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A Thousand Years of a Royal Palace

Charles Wild (1781-1835)

Windsor Castle: The Upper Ward c. 1819

Pencil, watercolour and touches of bodycolour | 19.6 x 25.1 cm (sheet of paper) | RCIN 922096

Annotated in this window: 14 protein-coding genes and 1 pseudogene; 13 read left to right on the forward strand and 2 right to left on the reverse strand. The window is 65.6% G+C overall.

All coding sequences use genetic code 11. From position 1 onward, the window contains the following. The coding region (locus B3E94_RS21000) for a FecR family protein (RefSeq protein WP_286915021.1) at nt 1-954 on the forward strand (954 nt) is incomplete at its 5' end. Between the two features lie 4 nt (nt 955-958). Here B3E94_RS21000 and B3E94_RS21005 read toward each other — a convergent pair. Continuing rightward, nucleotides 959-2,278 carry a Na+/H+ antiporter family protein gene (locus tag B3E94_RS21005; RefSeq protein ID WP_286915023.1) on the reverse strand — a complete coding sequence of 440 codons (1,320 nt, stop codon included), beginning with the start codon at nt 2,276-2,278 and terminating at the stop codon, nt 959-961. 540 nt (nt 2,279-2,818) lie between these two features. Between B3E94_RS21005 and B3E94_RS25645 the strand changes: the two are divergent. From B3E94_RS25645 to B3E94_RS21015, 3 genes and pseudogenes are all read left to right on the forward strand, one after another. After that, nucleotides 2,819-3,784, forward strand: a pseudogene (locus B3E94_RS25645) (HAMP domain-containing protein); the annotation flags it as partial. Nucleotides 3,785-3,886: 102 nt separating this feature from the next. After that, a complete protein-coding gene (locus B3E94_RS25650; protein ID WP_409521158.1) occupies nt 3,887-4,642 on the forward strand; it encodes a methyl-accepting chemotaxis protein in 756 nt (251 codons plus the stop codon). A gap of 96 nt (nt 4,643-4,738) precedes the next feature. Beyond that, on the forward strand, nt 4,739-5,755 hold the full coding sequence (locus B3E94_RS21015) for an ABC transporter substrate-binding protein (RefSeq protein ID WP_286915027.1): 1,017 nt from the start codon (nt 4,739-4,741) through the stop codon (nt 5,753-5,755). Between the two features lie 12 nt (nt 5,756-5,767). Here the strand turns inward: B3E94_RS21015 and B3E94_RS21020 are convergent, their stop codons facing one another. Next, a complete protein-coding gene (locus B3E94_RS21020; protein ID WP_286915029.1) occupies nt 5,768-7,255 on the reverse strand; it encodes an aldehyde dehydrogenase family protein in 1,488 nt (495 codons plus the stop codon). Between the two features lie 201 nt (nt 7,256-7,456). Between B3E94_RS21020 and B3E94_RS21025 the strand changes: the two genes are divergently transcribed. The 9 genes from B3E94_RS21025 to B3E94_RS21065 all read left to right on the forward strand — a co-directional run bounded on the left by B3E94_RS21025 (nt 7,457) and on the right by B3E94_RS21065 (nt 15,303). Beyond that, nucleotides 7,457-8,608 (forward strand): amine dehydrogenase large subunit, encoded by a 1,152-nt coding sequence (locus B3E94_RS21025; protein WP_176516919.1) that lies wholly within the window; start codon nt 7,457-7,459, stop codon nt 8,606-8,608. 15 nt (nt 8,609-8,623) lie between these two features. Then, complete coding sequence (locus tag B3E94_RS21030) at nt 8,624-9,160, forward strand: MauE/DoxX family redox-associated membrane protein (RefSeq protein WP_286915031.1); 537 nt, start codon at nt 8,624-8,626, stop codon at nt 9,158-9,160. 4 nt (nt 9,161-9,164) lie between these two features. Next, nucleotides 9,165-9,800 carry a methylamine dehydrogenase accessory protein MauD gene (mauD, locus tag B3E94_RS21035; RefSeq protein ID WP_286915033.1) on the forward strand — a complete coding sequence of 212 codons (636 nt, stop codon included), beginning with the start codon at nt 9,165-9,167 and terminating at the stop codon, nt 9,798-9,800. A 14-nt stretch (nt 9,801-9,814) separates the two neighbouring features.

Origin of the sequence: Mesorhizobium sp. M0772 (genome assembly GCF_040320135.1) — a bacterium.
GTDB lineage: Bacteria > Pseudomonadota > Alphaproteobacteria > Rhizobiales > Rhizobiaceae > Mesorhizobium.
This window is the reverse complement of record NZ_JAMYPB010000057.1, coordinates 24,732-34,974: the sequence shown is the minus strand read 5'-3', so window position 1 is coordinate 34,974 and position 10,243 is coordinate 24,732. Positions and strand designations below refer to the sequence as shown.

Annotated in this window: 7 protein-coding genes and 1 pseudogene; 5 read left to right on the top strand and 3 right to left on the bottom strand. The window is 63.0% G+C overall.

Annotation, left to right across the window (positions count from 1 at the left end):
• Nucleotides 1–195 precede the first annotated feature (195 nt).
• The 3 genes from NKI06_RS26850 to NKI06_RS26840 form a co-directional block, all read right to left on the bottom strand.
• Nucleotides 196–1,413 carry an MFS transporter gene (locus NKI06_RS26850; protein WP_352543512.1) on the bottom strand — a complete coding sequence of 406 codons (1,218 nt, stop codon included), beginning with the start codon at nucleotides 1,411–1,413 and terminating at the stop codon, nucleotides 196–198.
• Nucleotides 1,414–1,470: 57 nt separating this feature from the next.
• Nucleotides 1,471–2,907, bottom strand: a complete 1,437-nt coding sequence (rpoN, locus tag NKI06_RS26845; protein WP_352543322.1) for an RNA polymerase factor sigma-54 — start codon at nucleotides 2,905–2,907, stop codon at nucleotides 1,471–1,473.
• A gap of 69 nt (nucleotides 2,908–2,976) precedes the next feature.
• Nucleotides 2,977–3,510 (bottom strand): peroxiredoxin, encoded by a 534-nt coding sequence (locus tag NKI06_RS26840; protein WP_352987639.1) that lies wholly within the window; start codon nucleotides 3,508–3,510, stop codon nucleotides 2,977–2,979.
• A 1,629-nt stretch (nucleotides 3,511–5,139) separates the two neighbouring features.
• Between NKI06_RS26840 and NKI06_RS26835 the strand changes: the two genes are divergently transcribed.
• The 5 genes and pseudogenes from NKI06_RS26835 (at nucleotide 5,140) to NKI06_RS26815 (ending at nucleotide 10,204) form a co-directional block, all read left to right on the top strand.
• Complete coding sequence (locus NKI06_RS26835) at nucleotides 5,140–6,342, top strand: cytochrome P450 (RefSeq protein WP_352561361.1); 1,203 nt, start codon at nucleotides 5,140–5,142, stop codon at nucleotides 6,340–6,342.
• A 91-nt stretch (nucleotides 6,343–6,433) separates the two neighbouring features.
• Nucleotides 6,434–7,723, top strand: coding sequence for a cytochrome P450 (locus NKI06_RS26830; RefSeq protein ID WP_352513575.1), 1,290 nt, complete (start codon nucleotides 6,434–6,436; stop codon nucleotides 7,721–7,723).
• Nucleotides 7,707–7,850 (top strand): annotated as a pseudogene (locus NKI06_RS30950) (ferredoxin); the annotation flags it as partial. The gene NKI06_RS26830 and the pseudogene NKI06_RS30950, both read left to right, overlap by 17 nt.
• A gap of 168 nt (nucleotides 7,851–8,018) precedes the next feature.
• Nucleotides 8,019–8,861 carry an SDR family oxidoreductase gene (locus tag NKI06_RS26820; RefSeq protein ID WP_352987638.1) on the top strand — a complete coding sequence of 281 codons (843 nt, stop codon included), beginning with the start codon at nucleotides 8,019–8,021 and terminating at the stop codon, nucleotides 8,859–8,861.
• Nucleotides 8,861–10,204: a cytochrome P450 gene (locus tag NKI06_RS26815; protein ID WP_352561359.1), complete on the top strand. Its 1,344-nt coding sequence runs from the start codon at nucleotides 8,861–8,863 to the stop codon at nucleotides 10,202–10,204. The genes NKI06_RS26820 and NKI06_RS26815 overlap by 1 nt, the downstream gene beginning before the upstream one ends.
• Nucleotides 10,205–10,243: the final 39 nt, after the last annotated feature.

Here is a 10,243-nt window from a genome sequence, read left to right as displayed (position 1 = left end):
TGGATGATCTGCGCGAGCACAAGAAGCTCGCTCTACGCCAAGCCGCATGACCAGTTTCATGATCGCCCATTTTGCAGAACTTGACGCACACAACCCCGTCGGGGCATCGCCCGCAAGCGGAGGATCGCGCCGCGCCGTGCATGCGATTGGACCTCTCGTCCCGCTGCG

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A watercolour depicting the Round Tower at the end of the Quadrangle. The equestrian statue of Charles II is in the centre of the lawn; King Edward III's Tower to the left, and the Royal Chapel and St George's Hall to the right. Prepared for one of the plates in William Henry Pyne's 'History of the Royal Residences' (1816-1819). Engraved by T. Sutherland, the print published 1.4.1819. Pyne's 'History of the Royal Residences' was a three-volume publication which encompassed a number of royal residences, including Windsor Castle (vol. 1) and Buckingham House (vol. 2), presenting 100 hand-coloured engravings of exteriors and interiors accompanied by descriptive texts. The 100 watercolours which were engraved for the publication survive in the Royal Library; these watercolours are exactly the size of the image on the printed plates, and may perhaps have been intended as colour guides for the artists responsible for hand-painting the monochrome prints Catalogue entry adapted from 'George III & Queen Charlotte: Patronage, Collecting and Court Taste' (London, 2004): This view of the Upper Ward shows the Quadrangle with the Round Tower to the west, in their original form, before Wyatville’s transformations in the following decade. As part of those changes the equestrian monument to Charles II was moved to the foot of the Round Tower mound, and turned around to face east, into the courtyard. To the right is the south façade of the northern range, containing the State Apartments, the entrance to which was through the archway at right. To the left is the west end of the southern range, including the archway of the ‘Rubbish Gate’, the chief entrance to the Quadrangle from the south at this time. The view records a number of the changes made for George III to the exterior of this part of the castle and in particular the replacement of the round-headed doors and windows - a hallmark of Hugh May’s work of the 1670s - with pointed openings and Gothic tracery. These features, introduced by James Wyatt in the early years of the nineteenth century, can be seen on the square tower at left (which contained apartments for the King’s sons) and along the whole of the right-hand façade; elsewhere, May’s windows were allowed to remain. The whole quadrangle was again transformed in the course of Wyatville’s work in the 1820s - particularly by the addition of the Grand Corridor around the eastern and southern ranges - but many of James Wyatt’s windows survived his nephew’s changes.